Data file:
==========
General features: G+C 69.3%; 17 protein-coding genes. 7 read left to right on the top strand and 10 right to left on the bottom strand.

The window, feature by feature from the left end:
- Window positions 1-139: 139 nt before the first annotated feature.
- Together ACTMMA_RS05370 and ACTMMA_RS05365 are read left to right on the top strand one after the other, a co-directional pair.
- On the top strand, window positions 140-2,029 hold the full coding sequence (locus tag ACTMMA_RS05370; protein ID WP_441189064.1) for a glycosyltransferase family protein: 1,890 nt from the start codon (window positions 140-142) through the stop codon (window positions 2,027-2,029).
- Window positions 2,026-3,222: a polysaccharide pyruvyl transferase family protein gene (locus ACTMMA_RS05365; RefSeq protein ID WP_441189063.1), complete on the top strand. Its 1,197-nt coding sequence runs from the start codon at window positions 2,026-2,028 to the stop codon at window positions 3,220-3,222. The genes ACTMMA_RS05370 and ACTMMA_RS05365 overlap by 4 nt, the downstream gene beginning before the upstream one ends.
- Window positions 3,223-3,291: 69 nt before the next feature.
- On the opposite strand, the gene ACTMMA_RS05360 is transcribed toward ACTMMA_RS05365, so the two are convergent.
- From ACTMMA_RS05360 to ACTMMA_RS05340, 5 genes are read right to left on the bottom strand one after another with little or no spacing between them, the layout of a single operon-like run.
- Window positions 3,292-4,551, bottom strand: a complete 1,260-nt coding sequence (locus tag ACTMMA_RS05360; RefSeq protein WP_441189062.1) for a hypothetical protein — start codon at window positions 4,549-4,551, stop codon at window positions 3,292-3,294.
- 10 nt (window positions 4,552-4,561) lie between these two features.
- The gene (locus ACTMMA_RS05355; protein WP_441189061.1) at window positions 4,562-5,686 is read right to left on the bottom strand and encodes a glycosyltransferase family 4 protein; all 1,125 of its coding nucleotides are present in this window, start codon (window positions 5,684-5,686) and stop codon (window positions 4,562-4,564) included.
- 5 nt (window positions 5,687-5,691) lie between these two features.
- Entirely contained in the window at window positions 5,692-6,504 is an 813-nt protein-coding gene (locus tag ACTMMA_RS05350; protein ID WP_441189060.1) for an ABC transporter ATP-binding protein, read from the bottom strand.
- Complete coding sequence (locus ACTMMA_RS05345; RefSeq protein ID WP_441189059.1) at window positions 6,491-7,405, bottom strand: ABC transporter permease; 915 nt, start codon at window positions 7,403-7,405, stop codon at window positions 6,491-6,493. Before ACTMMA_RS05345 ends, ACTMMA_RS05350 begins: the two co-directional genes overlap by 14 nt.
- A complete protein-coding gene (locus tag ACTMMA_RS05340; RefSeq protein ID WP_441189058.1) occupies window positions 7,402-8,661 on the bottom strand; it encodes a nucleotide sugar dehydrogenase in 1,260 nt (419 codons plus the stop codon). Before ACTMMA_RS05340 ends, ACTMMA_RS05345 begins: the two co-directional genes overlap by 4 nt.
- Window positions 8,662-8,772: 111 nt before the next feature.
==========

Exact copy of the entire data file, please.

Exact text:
General features: G+C 69.3%; 17 protein-coding genes. 7 read left to right on the top strand and 10 right to left on the bottom strand.

The window, feature by feature from the left end:
- Window positions 1-139: 139 nt before the first annotated feature.
- Together ACTMMA_RS05370 and ACTMMA_RS05365 are read left to right on the top strand one after the other, a co-directional pair.
- On the top strand, window positions 140-2,029 hold the full coding sequence (locus tag ACTMMA_RS05370; protein ID WP_441189064.1) for a glycosyltransferase family protein: 1,890 nt from the start codon (window positions 140-142) through the stop codon (window positions 2,027-2,029).
- Window positions 2,026-3,222: a polysaccharide pyruvyl transferase family protein gene (locus ACTMMA_RS05365; RefSeq protein ID WP_441189063.1), complete on the top strand. Its 1,197-nt coding sequence runs from the start codon at window positions 2,026-2,028 to the stop codon at window positions 3,220-3,222. The genes ACTMMA_RS05370 and ACTMMA_RS05365 overlap by 4 nt, the downstream gene beginning before the upstream one ends.
- Window positions 3,223-3,291: 69 nt before the next feature.
- On the opposite strand, the gene ACTMMA_RS05360 is transcribed toward ACTMMA_RS05365, so the two are convergent.
- From ACTMMA_RS05360 to ACTMMA_RS05340, 5 genes are read right to left on the bottom strand one after another with little or no spacing between them, the layout of a single operon-like run.
- Window positions 3,292-4,551, bottom strand: a complete 1,260-nt coding sequence (locus tag ACTMMA_RS05360; RefSeq protein WP_441189062.1) for a hypothetical protein — start codon at window positions 4,549-4,551, stop codon at window positions 3,292-3,294.
- 10 nt (window positions 4,552-4,561) lie between these two features.
- The gene (locus ACTMMA_RS05355; protein WP_441189061.1) at window positions 4,562-5,686 is read right to left on the bottom strand and encodes a glycosyltransferase family 4 protein; all 1,125 of its coding nucleotides are present in this window, start codon (window positions 5,684-5,686) and stop codon (window positions 4,562-4,564) included.
- 5 nt (window positions 5,687-5,691) lie between these two features.
- Entirely contained in the window at window positions 5,692-6,504 is an 813-nt protein-coding gene (locus tag ACTMMA_RS05350; protein ID WP_441189060.1) for an ABC transporter ATP-binding protein, read from the bottom strand.
- Complete coding sequence (locus ACTMMA_RS05345; RefSeq protein ID WP_441189059.1) at window positions 6,491-7,405, bottom strand: ABC transporter permease; 915 nt, start codon at window positions 7,403-7,405, stop codon at window positions 6,491-6,493. Before ACTMMA_RS05345 ends, ACTMMA_RS05350 begins: the two co-directional genes overlap by 14 nt.
- A complete protein-coding gene (locus tag ACTMMA_RS05340; RefSeq protein ID WP_441189058.1) occupies window positions 7,402-8,661 on the bottom strand; it encodes a nucleotide sugar dehydrogenase in 1,260 nt (419 codons plus the stop codon). Before ACTMMA_RS05340 ends, ACTMMA_RS05345 begins: the two co-directional genes overlap by 4 nt.
- Window positions 8,662-8,772: 111 nt before the next feature.